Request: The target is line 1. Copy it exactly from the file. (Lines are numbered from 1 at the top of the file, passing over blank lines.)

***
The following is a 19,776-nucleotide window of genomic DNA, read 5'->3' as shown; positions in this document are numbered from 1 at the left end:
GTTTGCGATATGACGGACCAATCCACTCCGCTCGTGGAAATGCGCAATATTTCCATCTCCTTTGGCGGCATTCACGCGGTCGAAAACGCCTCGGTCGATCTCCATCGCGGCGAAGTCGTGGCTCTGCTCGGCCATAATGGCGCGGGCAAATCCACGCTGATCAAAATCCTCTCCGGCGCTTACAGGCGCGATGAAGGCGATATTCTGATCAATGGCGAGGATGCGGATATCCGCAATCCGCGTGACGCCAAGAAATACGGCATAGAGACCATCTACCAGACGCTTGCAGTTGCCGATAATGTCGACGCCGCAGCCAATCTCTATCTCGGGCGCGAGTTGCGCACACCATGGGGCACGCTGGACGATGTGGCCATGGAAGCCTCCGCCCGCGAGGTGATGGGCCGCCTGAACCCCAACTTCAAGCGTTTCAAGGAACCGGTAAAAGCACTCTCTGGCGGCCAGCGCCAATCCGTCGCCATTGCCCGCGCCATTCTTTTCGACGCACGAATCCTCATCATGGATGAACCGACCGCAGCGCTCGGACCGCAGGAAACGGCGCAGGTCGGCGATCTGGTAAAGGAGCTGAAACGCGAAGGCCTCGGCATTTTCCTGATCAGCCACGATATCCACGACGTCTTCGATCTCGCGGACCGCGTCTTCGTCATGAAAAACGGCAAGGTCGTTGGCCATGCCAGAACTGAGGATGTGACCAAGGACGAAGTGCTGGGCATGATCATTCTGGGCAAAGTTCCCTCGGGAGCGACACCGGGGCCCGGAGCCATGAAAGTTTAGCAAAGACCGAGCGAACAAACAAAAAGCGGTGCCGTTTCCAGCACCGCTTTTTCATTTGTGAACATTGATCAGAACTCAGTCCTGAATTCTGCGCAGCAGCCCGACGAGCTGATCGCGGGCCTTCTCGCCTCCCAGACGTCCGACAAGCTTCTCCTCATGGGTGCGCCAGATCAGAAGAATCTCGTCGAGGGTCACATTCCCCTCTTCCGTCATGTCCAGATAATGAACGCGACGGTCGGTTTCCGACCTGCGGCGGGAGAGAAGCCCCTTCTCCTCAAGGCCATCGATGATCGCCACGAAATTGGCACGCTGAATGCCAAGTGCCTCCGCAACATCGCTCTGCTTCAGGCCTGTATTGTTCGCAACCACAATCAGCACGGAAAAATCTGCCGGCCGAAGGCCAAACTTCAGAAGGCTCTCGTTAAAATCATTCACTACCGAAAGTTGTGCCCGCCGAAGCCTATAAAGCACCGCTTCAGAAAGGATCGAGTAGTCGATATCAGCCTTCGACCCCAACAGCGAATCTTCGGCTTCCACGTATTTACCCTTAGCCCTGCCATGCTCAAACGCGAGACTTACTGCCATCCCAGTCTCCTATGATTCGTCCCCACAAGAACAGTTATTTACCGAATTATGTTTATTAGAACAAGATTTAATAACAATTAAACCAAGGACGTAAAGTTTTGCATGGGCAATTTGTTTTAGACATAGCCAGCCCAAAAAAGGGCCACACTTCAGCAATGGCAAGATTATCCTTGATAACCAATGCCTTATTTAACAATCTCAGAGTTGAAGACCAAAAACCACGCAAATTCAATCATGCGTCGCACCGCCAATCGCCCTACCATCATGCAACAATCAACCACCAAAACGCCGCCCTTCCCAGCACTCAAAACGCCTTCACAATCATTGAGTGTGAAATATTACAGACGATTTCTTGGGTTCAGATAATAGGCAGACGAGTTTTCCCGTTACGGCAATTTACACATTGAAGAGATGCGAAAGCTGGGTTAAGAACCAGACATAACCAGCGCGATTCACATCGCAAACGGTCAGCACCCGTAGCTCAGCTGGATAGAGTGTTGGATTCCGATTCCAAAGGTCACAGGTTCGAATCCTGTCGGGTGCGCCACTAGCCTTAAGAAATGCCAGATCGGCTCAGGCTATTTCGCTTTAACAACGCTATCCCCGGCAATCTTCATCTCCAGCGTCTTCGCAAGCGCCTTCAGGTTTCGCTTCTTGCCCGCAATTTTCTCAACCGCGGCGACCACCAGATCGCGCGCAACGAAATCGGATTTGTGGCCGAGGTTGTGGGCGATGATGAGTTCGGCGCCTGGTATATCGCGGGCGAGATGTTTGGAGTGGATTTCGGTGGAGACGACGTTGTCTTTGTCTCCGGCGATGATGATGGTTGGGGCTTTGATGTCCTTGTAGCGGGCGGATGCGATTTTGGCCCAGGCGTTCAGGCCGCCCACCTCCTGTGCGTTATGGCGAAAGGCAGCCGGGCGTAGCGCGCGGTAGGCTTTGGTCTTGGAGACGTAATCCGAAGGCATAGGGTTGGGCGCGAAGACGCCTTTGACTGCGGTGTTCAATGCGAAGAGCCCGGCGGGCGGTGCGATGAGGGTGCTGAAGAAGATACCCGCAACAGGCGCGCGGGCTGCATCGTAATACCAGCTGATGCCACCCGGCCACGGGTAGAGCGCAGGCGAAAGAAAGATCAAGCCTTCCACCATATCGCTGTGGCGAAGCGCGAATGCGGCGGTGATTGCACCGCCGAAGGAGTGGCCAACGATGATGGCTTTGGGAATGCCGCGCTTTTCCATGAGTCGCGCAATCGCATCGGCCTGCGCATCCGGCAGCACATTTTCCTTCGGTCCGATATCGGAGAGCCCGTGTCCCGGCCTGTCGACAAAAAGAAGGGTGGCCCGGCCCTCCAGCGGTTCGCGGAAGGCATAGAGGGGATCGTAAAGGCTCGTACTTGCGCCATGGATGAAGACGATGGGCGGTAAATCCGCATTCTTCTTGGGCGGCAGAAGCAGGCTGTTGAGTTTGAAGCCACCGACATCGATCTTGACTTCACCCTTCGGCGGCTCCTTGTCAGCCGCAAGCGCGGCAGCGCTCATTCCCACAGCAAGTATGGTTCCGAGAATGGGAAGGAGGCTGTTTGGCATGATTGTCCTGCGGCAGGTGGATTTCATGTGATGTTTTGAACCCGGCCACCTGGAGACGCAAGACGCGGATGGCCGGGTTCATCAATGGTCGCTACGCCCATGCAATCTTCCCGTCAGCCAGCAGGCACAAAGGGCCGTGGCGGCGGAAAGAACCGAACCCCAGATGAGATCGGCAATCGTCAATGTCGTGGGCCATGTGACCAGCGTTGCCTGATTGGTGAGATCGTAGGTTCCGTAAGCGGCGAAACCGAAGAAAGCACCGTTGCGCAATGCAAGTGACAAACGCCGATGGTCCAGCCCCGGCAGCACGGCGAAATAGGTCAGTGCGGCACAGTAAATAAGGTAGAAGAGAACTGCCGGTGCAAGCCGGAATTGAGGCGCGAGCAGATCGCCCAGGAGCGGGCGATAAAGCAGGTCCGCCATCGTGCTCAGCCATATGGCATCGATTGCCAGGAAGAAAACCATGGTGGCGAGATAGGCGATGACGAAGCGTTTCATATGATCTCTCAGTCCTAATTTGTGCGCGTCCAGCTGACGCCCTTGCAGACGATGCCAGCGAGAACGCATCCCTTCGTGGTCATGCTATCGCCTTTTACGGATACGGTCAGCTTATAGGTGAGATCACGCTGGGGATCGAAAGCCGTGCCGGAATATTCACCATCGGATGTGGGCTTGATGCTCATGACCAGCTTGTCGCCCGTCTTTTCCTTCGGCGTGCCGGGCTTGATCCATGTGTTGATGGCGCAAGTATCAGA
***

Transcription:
The following is a 19,776-nucleotide window of genomic DNA, read 5'->3' as shown; positions in this document are numbered from 1 at the left end: